Strongest bones come from Goldilocks recipe of exercise and rest

The right mix of these in our preteen years may be key to healthy bones throughout life

a girl with braids running on a soccer field

Physical activities that include running and jumping are important for building strong bones.

AleksandarNakic/E+/Getty Images

Adults develop most of their bone strength by age 20. So one gauge of how healthy our bones will be as adults is how much strength we build into them while we’re kids, notes Dot Dumuid. She studies physical activity and bone health at the University of South Australia in Adelaide. Her team’s new research now suggests what the ideal mix of activities and rest is during adolescence to build strong bones for your adult years.  

The scientists describe it in terms of what they call a Goldilocks day. It has not too much of one thing or another. Instead, it focuses on just the right mix of sleep and various types of exercise. Unfortunately, the recipe they found for this day does not match up with what most adolescents get, starting with 11 hours of sleep. 

Made of blood vessels and more, bone is living tissue. And it is “shaped by the force [the push or pull] that it experiences,” explains Leigh Gabel. She studies bone biology at the University of Calgary in Canada. Too much push or pull can cause a bone to break. But the right amount, she notes, can thicken bones and strengthen them.  

Running and jumping, for instance, help build bone. And, Gabel adds, early to mid-puberty is when physical activity can really have an impact on the strength and size of bones. 

But exercise isn’t all that’s needed. So is the down time necessary for growth and repair of tissues. That’s why Dumuid focused on finding the ideal mix of sleep, sitting time, light exercise and moderate-to-vigorous exercise. Light exercise might include walking or standing. More vigorous activities make you breathe harder. These might include bicycling, playing basketball, doing gymnastics or even quickly walking up a flight of stairs. 

In a new study of roughly 800 kids, those with stronger bones had engaged in a mix of sleep and activity that came most closely to the Goldilocks mix.

Dumuid and her team shared their findings on September 23 in the Journal of Bone and Mineral Research.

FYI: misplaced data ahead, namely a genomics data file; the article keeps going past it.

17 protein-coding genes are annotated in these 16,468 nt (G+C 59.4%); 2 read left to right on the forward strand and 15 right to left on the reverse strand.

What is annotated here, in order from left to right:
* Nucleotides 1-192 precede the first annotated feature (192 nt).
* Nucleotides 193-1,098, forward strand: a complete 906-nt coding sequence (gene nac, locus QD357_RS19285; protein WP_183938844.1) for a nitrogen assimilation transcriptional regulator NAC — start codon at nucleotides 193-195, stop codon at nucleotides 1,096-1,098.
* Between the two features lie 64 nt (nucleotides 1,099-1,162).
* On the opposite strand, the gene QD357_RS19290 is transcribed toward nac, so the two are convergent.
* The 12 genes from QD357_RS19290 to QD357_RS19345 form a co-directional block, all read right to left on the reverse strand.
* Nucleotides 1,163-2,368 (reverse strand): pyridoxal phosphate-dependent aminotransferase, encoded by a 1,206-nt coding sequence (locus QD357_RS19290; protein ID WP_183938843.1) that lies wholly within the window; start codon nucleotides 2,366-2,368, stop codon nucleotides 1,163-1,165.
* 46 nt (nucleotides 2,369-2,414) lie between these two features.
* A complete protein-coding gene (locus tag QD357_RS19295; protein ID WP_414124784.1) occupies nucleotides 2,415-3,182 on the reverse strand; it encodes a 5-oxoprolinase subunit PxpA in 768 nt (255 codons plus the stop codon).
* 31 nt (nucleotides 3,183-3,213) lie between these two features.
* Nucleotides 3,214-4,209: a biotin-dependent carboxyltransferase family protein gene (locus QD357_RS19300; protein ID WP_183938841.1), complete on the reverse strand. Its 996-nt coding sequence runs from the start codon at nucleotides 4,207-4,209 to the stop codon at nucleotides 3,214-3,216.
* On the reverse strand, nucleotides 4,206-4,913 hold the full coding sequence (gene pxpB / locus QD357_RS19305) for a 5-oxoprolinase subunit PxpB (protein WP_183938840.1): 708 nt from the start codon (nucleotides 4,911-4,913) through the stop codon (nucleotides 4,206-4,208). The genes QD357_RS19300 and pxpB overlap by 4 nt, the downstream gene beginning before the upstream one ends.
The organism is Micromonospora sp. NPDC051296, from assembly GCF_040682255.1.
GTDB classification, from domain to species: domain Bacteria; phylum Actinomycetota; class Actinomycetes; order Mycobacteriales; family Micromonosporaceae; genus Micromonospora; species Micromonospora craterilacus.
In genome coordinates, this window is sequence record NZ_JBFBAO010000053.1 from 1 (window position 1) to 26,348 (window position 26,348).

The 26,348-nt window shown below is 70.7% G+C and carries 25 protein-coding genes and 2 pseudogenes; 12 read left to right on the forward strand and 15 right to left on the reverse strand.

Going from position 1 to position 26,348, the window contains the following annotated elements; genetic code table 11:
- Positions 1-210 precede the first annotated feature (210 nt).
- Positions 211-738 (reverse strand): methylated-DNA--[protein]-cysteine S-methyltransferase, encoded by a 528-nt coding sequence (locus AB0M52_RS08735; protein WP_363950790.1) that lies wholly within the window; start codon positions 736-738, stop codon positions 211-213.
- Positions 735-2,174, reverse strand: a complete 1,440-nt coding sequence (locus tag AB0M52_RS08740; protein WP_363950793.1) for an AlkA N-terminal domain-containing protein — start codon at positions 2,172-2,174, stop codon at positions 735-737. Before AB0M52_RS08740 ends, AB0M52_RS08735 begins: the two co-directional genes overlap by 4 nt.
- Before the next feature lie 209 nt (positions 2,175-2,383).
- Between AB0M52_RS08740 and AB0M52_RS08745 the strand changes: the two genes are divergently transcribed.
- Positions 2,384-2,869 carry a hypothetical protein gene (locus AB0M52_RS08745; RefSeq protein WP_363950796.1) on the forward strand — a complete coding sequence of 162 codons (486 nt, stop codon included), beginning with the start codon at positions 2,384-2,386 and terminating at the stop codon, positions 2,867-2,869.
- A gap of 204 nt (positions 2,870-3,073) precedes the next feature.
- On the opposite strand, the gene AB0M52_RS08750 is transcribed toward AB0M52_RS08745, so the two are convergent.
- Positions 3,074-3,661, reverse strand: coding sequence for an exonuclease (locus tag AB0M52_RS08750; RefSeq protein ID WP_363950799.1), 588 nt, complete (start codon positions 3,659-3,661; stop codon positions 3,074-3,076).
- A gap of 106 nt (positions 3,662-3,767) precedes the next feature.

Sleep matters 

The researchers recruited kids in Australia between the ages 11 and 13 to take part in the study. Each kid wore a tracking device. Called an accelerometer (Ak-sel-ur-AHM-eh-tur), it uses an electric sensor to measures changes in motion. The students wore it 24/7 for eight straight days to chart their activities. They also wrote down what time they went to bed and woke up.   

Then the researchers scanned each kid’s shin bones using an X-ray technique called computed tomography. These scans helped the researchers calculate the bones’ strength — how well they would resist bending. “If you bend a stick, how much force can you put on it before it snaps? That’s bone strength,” explains Dumuid. 

The Goldilocks day for bone health in these students, her team found, includes 11 hours of sleep, no more than 8 hours of sitting, 3.5 hours of light exercise and 90 minutes of more vigorous activity. 

“We were surprised to see how important sleep appeared to be for bone health,” says Dumuid. She says there seems to be “an important balance between being active and getting enough sleep.”  

And during sleep, hormones in the body have time to use the vitamins and minerals needed for bone-building, the researchers now suspect. 

Boys appeared to need more sleep to build strong bones than did girls. The Goldilocks recipe for boys included 2.4 hours more sleep than for girls. Then again, Dumuid notes, that may just be due to differences in the timing between boys and girls for key steps in puberty. Boys typically go through puberty a little later than girls. So boys in this study may still have been at an earlier stage. “Kids need more sleep during these early stages when there are a lot of hormonal changes going on,” she explains. 

Though the researchers did not study older teens, Dumuid suspects that some parts of her team’s research will apply to them, too. They would likely need at least as much exercise, she says. But they might need less sleep because many of those hormonal processes in early puberty have already occurred.  

Future studies should look at bone health in such kids over a longer span of time, says Gabel. Such studies could help researchers better understand how activity levels in childhood might relate to when and how osteoporosis plays out in adults. 

What can you do to build stronger bones now? Dumuid says most kids in the study got far less than 90 minutes of moderate to vigorous physical activity each day. She urges kids to look for small ways to up their exercise. “Take the stairs. Run to the bus stop. Or try standing at your computer,” she says, “rather than sitting.”  

Lindsey Konkel Neabore likes to write stories about the environment and health for Science News for Students. She has degrees in biology and journalism. She has three cats, Misty, Trumpet and Charlotte, and one dog, Lucky.

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